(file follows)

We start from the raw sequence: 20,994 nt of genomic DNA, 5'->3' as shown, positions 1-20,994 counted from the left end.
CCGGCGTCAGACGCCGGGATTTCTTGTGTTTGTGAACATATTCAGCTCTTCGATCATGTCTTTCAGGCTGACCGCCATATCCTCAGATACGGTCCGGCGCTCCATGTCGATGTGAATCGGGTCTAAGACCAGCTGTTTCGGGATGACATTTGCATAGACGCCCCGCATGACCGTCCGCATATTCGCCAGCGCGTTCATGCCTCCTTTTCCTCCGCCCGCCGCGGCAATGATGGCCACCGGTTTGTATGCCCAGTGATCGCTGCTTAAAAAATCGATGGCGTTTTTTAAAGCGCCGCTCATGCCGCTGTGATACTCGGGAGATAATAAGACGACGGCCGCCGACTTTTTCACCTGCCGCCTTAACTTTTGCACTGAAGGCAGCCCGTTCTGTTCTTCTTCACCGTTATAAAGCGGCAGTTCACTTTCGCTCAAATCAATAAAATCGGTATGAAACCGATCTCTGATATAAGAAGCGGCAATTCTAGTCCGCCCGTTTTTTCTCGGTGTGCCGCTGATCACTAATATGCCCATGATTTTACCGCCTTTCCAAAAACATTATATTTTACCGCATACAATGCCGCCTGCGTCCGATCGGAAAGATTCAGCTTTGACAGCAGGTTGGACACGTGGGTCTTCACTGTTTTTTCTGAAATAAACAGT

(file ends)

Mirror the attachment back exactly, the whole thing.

We start from the raw sequence: 20,994 nt of genomic DNA, 5'->3' as shown, positions 1-20,994 counted from the left end.
CCGGCGTCAGACGCCGGGATTTCTTGTGTTTGTGAACATATTCAGCTCTTCGATCATGTCTTTCAGGCTGACCGCCATATCCTCAGATACGGTCCGGCGCTCCATGTCGATGTGAATCGGGTCTAAGACCAGCTGTTTCGGGATGACATTTGCATAGACGCCCCGCATGACCGTCCGCATATTCGCCAGCGCGTTCATGCCTCCTTTTCCTCCGCCCGCCGCGGCAATGATGGCCACCGGTTTGTATGCCCAGTGATCGCTGCTTAAAAAATCGATGGCGTTTTTTAAAGCGCCGCTCATGCCGCTGTGATACTCGGGAGATAATAAGACGACGGCCGCCGACTTTTTCACCTGCCGCCTTAACTTTTGCACTGAAGGCAGCCCGTTCTGTTCTTCTTCACCGTTATAAAGCGGCAGTTCACTTTCGCTCAAATCAATAAAATCGGTATGAAACCGATCTCTGATATAAGAAGCGGCAATTCTAGTCCGCCCGTTTTTTCTCGGTGTGCCGCTGATCACTAATATGCCCATGATTTTACCGCCTTTCCAAAAACATTATATTTTACCGCATACAATGCCGCCTGCGTCCGATCGGAAAGATTCAGCTTTGACAGCAGGTTGGACACGTGGGTCTTCACTGTTTTTTCTGAAATAAACAGT